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Monday, December 09, 2019 {{ new Date().getDay() }}

Reprinted with permission from

It was bad enough that Trump falsely claimed that North Korea had promised to “denuclearize” ahead of the upcoming summit. But when asked about it later, White House legislative affairs director Marc Short didn’t even know what the word meant.

Trump started off his Sunday morning attacking Chuck Todd for correctly saying that North Korean dictator Kim Jong Un has given up little in exchange for the high-level meeting.

“Sleepy Eyes Chuck Todd of Fake News NBC just stated that we have given up so much in our negotiations with North Korea, and they have given up nothing,” Trump wrote. “Wow, we haven’t given up anything & they have agreed to denuclearization (so great for World), site closure, & no more testing!”

Todd later interviewed Short, and tried to figure out what Trump was talking about. “Denuclearization. What does that mean to the president, and what do you think that means to the North Koreans?” Todd asked. “Do you think you guys agree on what that word even means?”

“I think from our perspective, it means full denuclearization,” Short said. “No longer having nuclear weapons that can be used in warfare against any of our allies.”

Todd is correct that North Korea has not made anything approaching a pledge to give up nuclear weapons, a fact which Short seemed to concede in his response. But even Short doesn’t know what the term “denuclearization” means in the parlance of nuclear diplomacy.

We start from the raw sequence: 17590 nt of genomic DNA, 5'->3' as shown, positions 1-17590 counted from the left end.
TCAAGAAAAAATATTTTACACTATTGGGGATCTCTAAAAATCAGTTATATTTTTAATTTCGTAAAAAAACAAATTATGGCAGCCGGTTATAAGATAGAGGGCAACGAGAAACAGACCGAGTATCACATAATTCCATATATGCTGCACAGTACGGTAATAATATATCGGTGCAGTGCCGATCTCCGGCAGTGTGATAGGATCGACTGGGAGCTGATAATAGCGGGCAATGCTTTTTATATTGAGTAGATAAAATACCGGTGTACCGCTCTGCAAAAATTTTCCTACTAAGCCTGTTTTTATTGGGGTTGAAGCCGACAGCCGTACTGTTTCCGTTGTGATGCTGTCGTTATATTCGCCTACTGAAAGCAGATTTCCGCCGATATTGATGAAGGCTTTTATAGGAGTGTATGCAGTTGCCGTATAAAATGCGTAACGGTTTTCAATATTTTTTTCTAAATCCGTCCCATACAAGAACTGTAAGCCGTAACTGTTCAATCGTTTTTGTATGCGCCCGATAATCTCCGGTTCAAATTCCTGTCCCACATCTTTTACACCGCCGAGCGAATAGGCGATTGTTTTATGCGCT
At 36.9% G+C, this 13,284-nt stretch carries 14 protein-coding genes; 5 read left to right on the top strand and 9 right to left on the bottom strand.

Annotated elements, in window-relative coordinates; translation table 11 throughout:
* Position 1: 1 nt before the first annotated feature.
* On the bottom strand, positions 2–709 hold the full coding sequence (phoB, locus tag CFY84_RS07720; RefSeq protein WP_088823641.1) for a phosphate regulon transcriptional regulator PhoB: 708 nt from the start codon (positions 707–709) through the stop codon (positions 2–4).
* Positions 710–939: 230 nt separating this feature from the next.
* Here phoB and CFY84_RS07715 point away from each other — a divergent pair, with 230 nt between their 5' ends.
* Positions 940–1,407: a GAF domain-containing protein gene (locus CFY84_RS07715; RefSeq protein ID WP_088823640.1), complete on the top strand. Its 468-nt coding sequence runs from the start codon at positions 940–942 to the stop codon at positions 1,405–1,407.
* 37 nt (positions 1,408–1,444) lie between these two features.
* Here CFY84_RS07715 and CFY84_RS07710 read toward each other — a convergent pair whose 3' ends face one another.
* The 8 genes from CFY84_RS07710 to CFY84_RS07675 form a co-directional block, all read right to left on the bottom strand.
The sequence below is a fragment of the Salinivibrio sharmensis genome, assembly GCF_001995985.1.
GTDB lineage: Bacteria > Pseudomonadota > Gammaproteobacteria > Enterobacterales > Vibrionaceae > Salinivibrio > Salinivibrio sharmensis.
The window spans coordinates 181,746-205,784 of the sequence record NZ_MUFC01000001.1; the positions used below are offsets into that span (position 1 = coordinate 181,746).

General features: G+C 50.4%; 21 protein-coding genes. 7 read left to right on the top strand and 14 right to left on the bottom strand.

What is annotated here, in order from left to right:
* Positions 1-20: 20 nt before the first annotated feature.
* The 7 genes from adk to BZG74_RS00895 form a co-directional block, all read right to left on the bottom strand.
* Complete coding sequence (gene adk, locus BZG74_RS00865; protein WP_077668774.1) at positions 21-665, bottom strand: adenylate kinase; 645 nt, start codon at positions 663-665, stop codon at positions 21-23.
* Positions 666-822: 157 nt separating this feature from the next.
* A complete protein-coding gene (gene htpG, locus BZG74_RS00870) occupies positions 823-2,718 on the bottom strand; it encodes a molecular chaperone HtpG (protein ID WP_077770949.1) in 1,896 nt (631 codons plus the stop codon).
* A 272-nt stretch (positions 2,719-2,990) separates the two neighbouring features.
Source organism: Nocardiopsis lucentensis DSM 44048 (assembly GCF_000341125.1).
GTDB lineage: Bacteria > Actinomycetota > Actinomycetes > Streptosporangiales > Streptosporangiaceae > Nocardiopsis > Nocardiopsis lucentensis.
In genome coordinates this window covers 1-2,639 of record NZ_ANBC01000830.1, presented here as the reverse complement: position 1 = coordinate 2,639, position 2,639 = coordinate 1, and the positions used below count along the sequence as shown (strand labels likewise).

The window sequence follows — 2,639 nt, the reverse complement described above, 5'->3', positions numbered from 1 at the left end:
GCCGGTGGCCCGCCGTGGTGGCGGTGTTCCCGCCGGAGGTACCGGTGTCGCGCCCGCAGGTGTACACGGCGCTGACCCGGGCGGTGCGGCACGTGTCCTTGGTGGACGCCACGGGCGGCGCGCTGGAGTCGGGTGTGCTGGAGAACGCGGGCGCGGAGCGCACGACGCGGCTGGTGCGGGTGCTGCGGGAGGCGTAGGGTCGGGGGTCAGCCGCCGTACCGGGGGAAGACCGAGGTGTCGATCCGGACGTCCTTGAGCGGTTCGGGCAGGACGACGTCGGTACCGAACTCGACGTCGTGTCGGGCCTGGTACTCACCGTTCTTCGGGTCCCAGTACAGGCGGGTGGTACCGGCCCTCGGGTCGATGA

“Full denuclearization” refers not only to the possession of “nuclear weapons that can be used in warfare against any of our allies,” but also to the means of producing fuel that can be used in nuclear weapons, such as nuclear reactors.

That definition was codified in the 1992 Joint Declaration Of South And North Korea On The Denuclearization Of The Korean Peninsula, which says that both sides “agree not to test, manufacture, produce, receive, possess, store, deploy, or use nuclear weapons; to use nuclear energy solely for peaceful purposes; and not to possess facilities for nuclear reprocessing and uranium enrichment.”

Kim Jong Un has made neither of those pledges. Trump and his team are going into this historic summit unaware of what they’re asking for, let alone what North Korea is offering.

Trump has given Kim a major political victory just by agreeing to meet with him. But it looks highly unlikely that the United States will get anything in return, beyond more lies from Trump.


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Jeff Danziger lives in New York City. He is represented by CWS Syndicate and the Washington Post Writers Group. He is the recipient of the Herblock Prize and the Thomas Nast (Landau) Prize. He served in the US Army in Vietnam and was awarded the Bronze Star and the Air Medal. He has published eleven books of cartoons and one novel. Visit him at DanzigerCartoons.

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